The In-Between Time of Samhain

The In-Between

Certain times in our lives are filled with potency and magic. Twilight is such a time, as is dawn. These are magical moments when it is neither day nor night. Birth is another potent in-between time, along with death. These special times mark borders and transition zones. The in-between is a sacred time when magic is afoot.

Here in the northern hemisphere, we find ourselves on the boundary between autumn and winter. The light is slowly fading away as our Sun drops lower and lower in the sky and our nights grow longer. This is another potent in-between time. The ancient Celtic people would celebrate Samhain (Sow-in) at this time.  Some tribes chose to celebrate at the 1st new moon after late harvest (October 19th this year). Other tribes celebrated at the 1st full moon after harvest (November 3rd this year). The celebration of Samhain was a beautiful way to honor the seasonal  transition out of the light and into the dark.

The veils between the worlds grow very thin during this sacred in-between time.  Loved ones who have departed this Earth are believed to be nearby. Many people in Mexico honor this by celebrating Dia de los Muertos  (Day of the Dead) at this time.

Samhain is the perfect time to acknowledge and celebrate the sacred cycles of birth – growth – death – rebirth that are an integral part of Nature.

Some suggestions for acknowledging and honoring the magical in-between time of Samhain:

Take a few moments to honor everything you have “harvested” this year.

Bow to your ancestors and thank them for giving you this life.

Offer love and prayers to loved ones who have transitioned.

Thank the brilliant light of summer and embrace the deep dark of winter.

Listen for spiritual guidance to help you in the coming year.

Celebrate the Magic of Samhain.

The Dark Half of the Year

Samhain - Wheel of the Year

As the days grow short and the nights lengthen in the northern hemisphere, the ancient Celtic tribes of Europe used to hold a celebration they called Samhain (sow-in).  The Celts celebrated Samhain to mark the turning of the Wheel of the Year. At Samhain, the entire northern hemisphere officially enters into the dark half of the solar year. This is the time of year when the sun seems to turn away, and night lasts longer and longer. The dark half of our solar year officially begins on November 6th this year.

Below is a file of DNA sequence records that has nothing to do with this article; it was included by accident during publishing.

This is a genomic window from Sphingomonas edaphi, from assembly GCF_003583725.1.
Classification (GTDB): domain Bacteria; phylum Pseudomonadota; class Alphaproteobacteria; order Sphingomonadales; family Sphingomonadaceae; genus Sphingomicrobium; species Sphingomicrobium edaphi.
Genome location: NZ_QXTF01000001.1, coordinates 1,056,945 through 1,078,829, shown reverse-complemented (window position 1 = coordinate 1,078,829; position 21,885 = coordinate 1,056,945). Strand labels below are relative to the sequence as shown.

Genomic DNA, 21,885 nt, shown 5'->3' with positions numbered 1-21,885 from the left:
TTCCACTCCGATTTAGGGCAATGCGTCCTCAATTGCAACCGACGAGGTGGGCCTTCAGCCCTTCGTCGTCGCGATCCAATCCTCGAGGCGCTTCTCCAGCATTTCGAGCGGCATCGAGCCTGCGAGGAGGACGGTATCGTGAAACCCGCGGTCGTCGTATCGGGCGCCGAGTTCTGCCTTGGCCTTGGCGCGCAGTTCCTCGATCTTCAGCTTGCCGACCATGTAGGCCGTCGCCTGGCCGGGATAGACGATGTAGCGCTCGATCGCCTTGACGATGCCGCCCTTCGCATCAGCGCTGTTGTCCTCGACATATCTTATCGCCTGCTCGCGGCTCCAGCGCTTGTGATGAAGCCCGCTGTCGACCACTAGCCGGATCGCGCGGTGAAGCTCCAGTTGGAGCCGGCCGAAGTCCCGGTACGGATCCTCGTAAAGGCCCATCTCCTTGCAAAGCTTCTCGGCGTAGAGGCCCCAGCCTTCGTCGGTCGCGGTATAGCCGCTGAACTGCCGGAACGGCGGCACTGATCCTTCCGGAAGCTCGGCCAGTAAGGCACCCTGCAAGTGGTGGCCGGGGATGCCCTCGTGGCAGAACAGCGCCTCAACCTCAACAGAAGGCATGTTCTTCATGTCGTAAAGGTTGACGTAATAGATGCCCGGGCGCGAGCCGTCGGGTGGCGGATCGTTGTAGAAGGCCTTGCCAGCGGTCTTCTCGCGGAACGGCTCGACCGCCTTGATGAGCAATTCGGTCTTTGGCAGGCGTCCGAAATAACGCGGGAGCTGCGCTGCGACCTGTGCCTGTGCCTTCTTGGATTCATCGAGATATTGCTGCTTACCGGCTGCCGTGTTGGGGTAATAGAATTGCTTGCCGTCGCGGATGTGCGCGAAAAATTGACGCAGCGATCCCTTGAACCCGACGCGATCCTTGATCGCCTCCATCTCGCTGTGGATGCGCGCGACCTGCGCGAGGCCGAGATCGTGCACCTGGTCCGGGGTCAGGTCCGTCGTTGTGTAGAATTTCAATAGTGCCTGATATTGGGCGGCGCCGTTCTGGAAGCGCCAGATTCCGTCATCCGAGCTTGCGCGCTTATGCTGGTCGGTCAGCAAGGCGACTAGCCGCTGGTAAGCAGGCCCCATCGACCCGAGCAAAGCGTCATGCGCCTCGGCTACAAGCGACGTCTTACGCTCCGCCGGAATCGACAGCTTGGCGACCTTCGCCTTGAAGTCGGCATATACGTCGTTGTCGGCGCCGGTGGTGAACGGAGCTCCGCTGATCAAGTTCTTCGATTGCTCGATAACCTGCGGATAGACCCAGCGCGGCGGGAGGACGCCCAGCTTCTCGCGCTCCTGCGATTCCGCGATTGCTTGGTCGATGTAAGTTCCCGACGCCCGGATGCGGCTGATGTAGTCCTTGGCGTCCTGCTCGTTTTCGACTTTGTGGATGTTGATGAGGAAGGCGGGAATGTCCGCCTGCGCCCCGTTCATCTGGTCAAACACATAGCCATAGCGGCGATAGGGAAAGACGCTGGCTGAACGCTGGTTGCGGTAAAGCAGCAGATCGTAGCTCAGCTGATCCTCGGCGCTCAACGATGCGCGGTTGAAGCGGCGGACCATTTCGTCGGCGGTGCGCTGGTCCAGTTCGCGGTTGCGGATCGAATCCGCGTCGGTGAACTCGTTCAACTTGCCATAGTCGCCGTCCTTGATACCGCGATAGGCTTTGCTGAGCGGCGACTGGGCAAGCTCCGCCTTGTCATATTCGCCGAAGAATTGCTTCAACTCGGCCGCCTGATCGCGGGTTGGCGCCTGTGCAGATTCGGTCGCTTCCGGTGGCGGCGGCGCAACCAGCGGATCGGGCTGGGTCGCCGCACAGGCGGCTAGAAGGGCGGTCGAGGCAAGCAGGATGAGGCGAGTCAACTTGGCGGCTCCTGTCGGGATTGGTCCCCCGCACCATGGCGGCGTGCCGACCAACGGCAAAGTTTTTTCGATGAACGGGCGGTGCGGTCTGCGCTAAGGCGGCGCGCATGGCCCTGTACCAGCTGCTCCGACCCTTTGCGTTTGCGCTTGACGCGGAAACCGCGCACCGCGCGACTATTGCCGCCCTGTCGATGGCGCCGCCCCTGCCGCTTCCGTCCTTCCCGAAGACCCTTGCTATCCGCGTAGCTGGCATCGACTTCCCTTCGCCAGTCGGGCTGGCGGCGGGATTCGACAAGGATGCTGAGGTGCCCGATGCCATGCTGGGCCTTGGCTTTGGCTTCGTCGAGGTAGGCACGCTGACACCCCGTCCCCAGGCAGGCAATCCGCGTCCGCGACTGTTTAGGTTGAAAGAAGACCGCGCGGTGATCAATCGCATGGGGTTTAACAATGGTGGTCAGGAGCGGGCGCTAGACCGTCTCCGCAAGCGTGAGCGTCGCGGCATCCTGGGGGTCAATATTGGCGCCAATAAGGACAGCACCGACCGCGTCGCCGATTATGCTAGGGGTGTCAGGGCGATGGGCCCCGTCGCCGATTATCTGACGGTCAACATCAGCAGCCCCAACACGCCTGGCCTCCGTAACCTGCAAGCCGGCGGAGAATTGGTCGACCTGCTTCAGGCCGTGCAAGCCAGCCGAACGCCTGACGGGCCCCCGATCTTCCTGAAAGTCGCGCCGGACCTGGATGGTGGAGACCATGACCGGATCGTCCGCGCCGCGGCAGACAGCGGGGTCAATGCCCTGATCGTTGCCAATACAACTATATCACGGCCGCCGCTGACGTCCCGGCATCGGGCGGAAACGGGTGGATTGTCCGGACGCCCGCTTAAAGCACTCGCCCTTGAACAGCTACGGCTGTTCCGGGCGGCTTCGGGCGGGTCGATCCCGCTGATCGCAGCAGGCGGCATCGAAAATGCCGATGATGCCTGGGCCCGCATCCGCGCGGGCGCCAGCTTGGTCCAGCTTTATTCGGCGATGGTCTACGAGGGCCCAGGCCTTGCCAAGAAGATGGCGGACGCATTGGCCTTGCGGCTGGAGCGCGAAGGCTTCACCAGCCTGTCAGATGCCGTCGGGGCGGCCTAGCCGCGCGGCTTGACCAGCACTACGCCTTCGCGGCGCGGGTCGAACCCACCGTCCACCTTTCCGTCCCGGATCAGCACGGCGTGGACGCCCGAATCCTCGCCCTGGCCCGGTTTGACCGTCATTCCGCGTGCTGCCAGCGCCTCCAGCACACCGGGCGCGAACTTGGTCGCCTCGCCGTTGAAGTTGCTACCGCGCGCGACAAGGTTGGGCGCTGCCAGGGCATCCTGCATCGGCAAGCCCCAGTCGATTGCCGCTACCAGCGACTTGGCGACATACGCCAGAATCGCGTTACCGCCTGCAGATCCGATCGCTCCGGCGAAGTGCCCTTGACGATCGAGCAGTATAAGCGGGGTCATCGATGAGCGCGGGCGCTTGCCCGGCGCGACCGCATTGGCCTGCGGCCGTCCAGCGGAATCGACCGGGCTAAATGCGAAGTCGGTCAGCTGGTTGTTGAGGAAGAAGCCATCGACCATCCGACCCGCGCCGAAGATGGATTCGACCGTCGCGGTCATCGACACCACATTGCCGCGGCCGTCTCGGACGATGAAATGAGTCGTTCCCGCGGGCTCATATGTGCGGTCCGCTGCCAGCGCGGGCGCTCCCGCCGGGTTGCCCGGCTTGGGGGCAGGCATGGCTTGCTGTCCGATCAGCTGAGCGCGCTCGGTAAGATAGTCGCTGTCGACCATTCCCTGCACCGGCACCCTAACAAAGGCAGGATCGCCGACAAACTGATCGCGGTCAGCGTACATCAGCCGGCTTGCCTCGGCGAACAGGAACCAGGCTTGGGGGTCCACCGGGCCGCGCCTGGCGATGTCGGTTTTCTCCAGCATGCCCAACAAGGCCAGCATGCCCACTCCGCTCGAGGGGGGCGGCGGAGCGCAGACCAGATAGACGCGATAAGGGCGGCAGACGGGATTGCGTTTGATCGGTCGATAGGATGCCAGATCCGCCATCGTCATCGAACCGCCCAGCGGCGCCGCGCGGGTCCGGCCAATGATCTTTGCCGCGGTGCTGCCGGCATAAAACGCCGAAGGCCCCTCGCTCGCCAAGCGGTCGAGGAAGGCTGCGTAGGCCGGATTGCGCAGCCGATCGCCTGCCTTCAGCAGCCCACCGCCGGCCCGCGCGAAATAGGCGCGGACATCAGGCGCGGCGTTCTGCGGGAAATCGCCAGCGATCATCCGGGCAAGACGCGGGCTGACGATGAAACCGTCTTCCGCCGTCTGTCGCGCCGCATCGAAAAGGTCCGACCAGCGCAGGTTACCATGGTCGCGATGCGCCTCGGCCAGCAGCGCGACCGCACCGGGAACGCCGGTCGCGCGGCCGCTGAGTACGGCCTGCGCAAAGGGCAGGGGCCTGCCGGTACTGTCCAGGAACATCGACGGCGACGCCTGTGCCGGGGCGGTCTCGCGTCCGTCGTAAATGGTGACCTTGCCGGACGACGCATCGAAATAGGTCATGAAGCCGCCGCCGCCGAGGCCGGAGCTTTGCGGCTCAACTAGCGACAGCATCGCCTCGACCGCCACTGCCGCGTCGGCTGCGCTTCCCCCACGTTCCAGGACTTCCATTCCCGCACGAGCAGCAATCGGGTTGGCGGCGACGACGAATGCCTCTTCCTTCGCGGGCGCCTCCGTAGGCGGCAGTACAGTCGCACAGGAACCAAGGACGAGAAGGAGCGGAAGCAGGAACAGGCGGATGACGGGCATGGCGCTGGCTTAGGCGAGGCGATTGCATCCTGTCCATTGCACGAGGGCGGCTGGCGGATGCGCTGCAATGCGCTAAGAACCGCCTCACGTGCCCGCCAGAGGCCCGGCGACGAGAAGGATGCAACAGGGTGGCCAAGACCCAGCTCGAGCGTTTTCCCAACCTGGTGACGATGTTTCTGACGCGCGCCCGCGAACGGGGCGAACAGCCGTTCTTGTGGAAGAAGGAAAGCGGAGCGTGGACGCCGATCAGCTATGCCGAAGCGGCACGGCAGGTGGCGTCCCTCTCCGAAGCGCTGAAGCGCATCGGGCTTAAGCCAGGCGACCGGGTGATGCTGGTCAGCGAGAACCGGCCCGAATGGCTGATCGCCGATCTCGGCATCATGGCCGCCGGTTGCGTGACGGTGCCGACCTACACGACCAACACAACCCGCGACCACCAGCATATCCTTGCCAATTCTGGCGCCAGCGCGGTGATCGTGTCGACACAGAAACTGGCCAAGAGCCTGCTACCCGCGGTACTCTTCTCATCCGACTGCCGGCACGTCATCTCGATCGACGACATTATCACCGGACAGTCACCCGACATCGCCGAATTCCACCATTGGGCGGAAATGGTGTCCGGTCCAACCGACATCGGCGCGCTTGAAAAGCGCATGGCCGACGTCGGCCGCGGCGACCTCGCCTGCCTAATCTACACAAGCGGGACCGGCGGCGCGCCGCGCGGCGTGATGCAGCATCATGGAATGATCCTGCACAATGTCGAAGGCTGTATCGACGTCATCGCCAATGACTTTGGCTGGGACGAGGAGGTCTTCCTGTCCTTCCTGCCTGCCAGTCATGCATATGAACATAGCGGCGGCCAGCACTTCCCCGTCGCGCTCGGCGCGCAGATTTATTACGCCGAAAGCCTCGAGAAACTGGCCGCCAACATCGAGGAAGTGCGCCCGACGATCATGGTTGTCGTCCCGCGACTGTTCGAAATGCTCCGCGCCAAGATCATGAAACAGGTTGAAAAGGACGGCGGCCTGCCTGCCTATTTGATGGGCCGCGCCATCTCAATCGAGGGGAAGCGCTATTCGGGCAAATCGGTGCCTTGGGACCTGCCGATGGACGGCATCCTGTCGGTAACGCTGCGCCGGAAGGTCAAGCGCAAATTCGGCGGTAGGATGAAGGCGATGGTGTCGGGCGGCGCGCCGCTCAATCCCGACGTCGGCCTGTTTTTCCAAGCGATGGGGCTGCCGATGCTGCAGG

Samhain actually marked the beginning of the Celtic New Year in times past. At Samhain, the Celts paused and took time to reflect on the past and plan for the new year. They also believed Samhain was a time to connect with and honor loved ones who have crossed over into the land of the dead. And halfway across the world, the people of Mexico and Central America still celebrate Dia de los Metros (Day of the Dead) at this time of year.

Celtic Samhain is not just about celebrating death and those who have passed beyond. It is about celebrating life. The last of the year’s harvest is being gathered up in the fields and orchards now. Samhain is the perfect time to express gratitude to sacred Mother Earth for  all the blessings and bounty she has provided for you and your loved ones.

Celebrating Samhain does not have to be complicated. Just take a few moments to pause and offer up a prayer of love and gratitude to those who have died. Go outside and offer gratitude to Mother Earth. Express thanks for everything you have harvested in your life. Simply pause and take a few moments to appreciate all the good that has come your way in the past year.

May the Spirit of peace
bring peace to your house
this Samhain night
and all nights to come.

Autumn Samhain

Samhain

As the shadows lengthen and the days grow short in early November, many of our European ancestors actually celebrated the start of their year.  Depending on which source you believe, this celebration happened on November 1st… OR was celebrated at the time of the new moon in late October or early November. The Celts named their celebration Samhain. In other cultures it is known as the Day of the Dead.

This special time marks the entrance into the dark half of the solar year, when night lasts longer than day in the northern hemisphere. Many still view the Day of the Dead or Samhain as a time to connect with and honor loved ones who have died and crossed over into the place beyond. And with harvest ending at this time of year, it is also the perfect time to acknowledge all the blessings and bounty received in the past year.

Celebrating Samhain does not have to be complicated. Just take a few moments to pause and light a candle in the dark. Send love to those who have passed. Offer thanks for all the good in your life.

In the spirit of Samhain and honoring our Earth, Irish bard John O’Donohue offers you the blessings of elemental earth, air, fire, water and spirit:

“May the nourishment of the earth be yours,
may the clarity of light be yours,
may the fluency of the ocean be yours,
may the protection of the ancestors be yours.
And so may a slow
wind work these words
of love around you,
an invisible cloak
to mind your life.”

~John O’Donohue, Anam Cara